Blues The best music site on the web there is where you can read about and listen to blues, jazz, classical music and much more. This is your ultimate music resource. Tons of albums can be found within. http://www.theblues-thatjazz.com/en/blues/843.html Fri, 30 Sep 2022 11:37:54 +0000 Joomla! 1.5 - Open Source Content Management en-gb James Cotton ‎– Cut You Loose! (1968) http://www.theblues-thatjazz.com/en/blues/843-jamescotton/26643-james-cotton--cut-you-loose-1968.html http://www.theblues-thatjazz.com/en/blues/843-jamescotton/26643-james-cotton--cut-you-loose-1968.html James Cotton ‎– Cut You Loose! (1968)

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01. River's Invitation (Percy Mayfield) - 2:41
02. Honest I Do (Jimmy Reed, Edward Gladstone Abner Jr.) - 2:48
03. Got To Get You Off My Mind (Dolores Burke, Josephine Burke Moore) - 2:03
04. Coast Blues (James Cotton, Wayne Talbert) - 7:18
05. Next Time You See Me (William Harvey, Earl Forest) - 2:44
06. Cut You Loose - 2:54
07. Ain't Nobody's Business (Richard Henry Grisham) - 3:23
08. Set A Date (Memphis Minnie) - 2:15
09. Slippin' And Slidin' (Amos Milburn) - 4:29
10. Negative Ten-Four (Wayne Talbert) - 6:48

- James Cotton - vocals, harmonica
- Wayne Talbert - piano, organ
- Martin Fierro - saxophones
- Mike Fender - bass trumpet
- Eddie Adams - string bass
- Joe Rodriguez - drums
- James Cook - guitar
- Guitar Junior (Lee Baker Jr.) - guitar (05,08)
- Jeremiah Jenkins - organ (05)
- Peter Malick - guitar (09)
- Michael Tschudin - piano (09)

 

This is an extraordinary album in the discography of James Cotton. It is the only album that is nearly as much jazz as it is blues. The ensemble playing is marvelous. While Cotton went on make many fine blues discs, he would never again assemble a band as versatile as this, nor would he work with arrangements this intelligent or elaborate. This is an essential album. ---Jerome Blue, allmusic.com

 

Excellent performance and well recorded by Vanguard Records in April 1968 at Coast Recording, San Francisco and remixed at Vanguard's 23rd Street Studio, New York City. Some tasteful guitar by Junior (a.k.a Lonnie Brooks), a tune by Wayne Talbert which sounds like he's channeling Vince Guaraldi, and a big helping of Chicago Blues. ---Vitaly Shukin, allmusic.com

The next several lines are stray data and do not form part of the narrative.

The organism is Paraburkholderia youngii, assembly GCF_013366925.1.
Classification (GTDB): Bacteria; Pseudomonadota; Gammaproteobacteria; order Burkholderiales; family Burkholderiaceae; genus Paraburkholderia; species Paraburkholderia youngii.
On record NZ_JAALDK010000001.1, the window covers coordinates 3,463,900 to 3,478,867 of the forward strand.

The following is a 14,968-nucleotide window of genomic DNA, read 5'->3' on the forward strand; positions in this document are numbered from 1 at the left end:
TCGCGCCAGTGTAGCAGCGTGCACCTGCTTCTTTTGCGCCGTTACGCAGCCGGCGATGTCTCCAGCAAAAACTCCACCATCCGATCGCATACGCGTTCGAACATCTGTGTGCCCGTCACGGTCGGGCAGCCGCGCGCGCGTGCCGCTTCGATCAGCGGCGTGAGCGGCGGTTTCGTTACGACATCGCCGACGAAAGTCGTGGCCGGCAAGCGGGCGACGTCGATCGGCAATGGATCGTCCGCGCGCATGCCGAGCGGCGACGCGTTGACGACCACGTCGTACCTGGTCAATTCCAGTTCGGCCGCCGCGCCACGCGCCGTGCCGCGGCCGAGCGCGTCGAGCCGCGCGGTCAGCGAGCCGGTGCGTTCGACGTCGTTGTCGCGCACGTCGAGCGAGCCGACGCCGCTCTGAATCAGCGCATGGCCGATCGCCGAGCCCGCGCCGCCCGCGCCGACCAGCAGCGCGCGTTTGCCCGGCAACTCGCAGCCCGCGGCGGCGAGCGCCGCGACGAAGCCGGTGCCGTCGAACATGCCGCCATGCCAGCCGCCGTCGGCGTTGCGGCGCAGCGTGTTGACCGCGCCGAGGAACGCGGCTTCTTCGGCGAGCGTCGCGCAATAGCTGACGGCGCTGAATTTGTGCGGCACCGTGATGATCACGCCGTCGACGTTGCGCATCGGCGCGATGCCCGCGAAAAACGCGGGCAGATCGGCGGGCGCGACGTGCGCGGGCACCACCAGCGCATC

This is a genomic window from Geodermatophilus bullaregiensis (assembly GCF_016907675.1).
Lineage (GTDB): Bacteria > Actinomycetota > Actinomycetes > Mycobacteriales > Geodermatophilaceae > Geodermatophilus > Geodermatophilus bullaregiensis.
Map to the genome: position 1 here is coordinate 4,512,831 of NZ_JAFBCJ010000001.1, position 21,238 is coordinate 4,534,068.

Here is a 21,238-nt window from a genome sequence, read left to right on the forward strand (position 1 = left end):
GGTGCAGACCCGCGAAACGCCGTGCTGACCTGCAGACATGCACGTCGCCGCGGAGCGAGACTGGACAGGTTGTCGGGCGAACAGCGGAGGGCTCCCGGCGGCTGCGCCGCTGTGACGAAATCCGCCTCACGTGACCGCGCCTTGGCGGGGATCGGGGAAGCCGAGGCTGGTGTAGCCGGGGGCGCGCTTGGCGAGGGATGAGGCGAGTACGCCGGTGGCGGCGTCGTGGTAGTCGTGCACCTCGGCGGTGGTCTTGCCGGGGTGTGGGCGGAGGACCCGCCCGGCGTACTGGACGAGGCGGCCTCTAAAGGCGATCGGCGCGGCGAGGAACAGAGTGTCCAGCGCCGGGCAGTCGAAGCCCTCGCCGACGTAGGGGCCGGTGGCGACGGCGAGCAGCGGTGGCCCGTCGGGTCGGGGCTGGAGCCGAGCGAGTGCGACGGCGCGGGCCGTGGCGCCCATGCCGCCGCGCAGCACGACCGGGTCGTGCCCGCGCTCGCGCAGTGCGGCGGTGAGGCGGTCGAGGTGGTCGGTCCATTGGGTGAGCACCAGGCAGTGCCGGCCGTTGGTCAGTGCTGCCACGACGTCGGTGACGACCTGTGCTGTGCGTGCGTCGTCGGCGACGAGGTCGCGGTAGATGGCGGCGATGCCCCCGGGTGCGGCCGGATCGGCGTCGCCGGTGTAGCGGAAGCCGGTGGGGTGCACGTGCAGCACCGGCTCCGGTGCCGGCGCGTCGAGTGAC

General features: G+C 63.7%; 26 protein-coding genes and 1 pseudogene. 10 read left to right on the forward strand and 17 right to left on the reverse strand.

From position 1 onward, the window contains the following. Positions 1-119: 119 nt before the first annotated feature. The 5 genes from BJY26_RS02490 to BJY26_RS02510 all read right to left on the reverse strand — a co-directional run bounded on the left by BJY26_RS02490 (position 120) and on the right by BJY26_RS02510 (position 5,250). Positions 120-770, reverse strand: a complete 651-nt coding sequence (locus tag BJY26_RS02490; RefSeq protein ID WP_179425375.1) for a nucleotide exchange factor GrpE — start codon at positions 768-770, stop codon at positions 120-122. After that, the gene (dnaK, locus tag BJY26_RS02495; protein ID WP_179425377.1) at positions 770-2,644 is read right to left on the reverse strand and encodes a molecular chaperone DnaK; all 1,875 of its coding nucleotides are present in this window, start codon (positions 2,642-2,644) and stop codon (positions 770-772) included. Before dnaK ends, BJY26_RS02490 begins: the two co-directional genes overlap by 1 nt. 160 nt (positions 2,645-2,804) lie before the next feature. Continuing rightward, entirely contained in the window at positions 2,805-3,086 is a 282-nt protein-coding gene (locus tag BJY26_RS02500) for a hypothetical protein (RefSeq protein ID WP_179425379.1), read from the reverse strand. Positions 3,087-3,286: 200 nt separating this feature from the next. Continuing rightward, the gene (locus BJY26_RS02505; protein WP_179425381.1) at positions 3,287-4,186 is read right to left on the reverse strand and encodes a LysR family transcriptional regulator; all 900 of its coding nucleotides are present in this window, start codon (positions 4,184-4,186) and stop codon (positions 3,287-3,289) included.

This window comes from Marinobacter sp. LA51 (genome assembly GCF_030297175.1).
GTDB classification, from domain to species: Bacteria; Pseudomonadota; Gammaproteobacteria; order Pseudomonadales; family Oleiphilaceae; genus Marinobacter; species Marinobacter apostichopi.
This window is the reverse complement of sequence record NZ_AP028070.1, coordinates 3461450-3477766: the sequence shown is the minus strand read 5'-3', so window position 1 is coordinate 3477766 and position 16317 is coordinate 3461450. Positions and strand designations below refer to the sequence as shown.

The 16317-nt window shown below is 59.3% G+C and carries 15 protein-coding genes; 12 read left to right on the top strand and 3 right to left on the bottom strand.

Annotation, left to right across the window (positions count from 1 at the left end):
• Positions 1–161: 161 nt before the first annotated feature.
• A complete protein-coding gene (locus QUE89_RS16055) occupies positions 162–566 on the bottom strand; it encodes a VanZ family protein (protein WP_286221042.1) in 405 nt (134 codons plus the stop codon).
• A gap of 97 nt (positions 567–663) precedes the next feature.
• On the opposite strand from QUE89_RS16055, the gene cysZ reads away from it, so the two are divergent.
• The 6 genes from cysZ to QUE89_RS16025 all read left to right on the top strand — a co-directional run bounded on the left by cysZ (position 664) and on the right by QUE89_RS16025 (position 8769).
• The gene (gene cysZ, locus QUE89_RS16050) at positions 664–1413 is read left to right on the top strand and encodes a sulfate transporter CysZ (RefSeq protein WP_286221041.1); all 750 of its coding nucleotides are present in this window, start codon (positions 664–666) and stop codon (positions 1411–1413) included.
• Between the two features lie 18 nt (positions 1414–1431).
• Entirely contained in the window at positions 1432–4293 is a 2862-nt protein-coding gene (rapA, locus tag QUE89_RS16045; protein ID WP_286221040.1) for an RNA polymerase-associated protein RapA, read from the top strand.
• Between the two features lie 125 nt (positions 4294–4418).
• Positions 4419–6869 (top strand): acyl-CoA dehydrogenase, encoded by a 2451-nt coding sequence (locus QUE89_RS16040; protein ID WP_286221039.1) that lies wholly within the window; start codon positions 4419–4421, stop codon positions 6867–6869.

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administration@theblues-thatjazz.com (bluesever (Bogdan Marszałkowski)) James Cotton Fri, 26 Feb 2021 16:13:18 +0000
James Cotton - Pure Cotton (1968) http://www.theblues-thatjazz.com/en/blues/843-jamescotton/25831-james-cotton-pure-cotton-1968.html http://www.theblues-thatjazz.com/en/blues/843-jamescotton/25831-james-cotton-pure-cotton-1968.html James Cotton - Pure Cotton (1968)

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1 	Soul Survivor 	2:25
2 	I Remember 	4:24
3 	Worried Life Blues 	3:06
4 	Fallin' Rain 	4:22
5 	Heart Attack 	5:04
6 	Lovin' Cup 	3:56
7 	She's Murder 	2:32
8 	Somethin' You Got 	3:25
9 	Who's Afraid Of Little Red Riding Hood? 	4:18
10 	The Creeper 	6:10
11 	Down At Your Buryin' 	4:35

Bass – Robert Anderson
Drums – Francis Clay
Guitar – Luther Tucker
Harmonica, Vocals – James Cotton
Keyboards – Alberto Gianquinto
Tambourine – John Court
Vocals – Robert Anderson (tracks: 8), Luther Tucker (tracks: 4) 

 

The James Cotton Blues Band's sophomore effort continues in the direction set by their debut and deliver a satisfying mixture of blues and R&B that feature not only James Cotton's vocals and harp playing but also gives guitarist Luther Tucker and pianist Alberto Gianquinto the chance to shine as well. The instrumental "The Creeper," which was a featured number in concert for many years, is the highlight of this album, but to anyone who enjoyed the first album, "Pure Cotton" will deliver the goods and is an enjoyable listen. ---Jerry Micco, allmusic.com

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administration@theblues-thatjazz.com (bluesever) James Cotton Thu, 05 Sep 2019 14:55:57 +0000
James Cotton - From Cotton With Verve (1986) http://www.theblues-thatjazz.com/en/blues/843-jamescotton/21521-james-cotton-from-cotton-with-verve-1986.html http://www.theblues-thatjazz.com/en/blues/843-jamescotton/21521-james-cotton-from-cotton-with-verve-1986.html James Cotton - From Cotton With Verve (1986)

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A1 	Don't Start Me Talkin' 	2:40
A2 	Soul Survivor 	2:25
A3 	Heart Attack 	5:04
A4 	Off The Wall 	2:40
A5 	(Please) Tell Me Partner 	4:30
A6 	Lovin' Cup 	3:56
B1 	Jelly Jelly 	5:42
B2 	She's Murder 	2:25
B3 	Down At Your Buryin' 	4:35
B4 	Blues In My Sleep 	5:20
B5 	Back To St. Louis 	6:50

Baritone Saxophone – Delber L. Hill (A1, A4, B1, B4), McKinley Easton (A1, A4, B1, B4)
Bass Guitar – Robert Anderson
Drums – Barry Smith (A5, B5), Francis Clay (A2, A3, A6, B2, B3), Samual Lay (A1, A4, B1, B4)
Electric Guitar – Luther Tucker
Harmonica – James Cotton
Lead Vocals – James Cotton
Piano – Alberto Gianquinto (except A5, B5), Mark Naftalin (A5, B5)
Tenor Saxophone – Bill "Stumuk" Nugent (A5, B5), James F. Barge (A1, A4, B1, B4)
Trombone – Garnett Brown (A5, B5), Louis E. Saherfield (A1, A4, B1, B4)
Trumpet – Joe Newman (A5, B5), Paul Serrano (A1, A4, B1, B4)

Originally recorded for the Verve label in:
1967 A2, A3, A6, B2, B3
1968 All other songs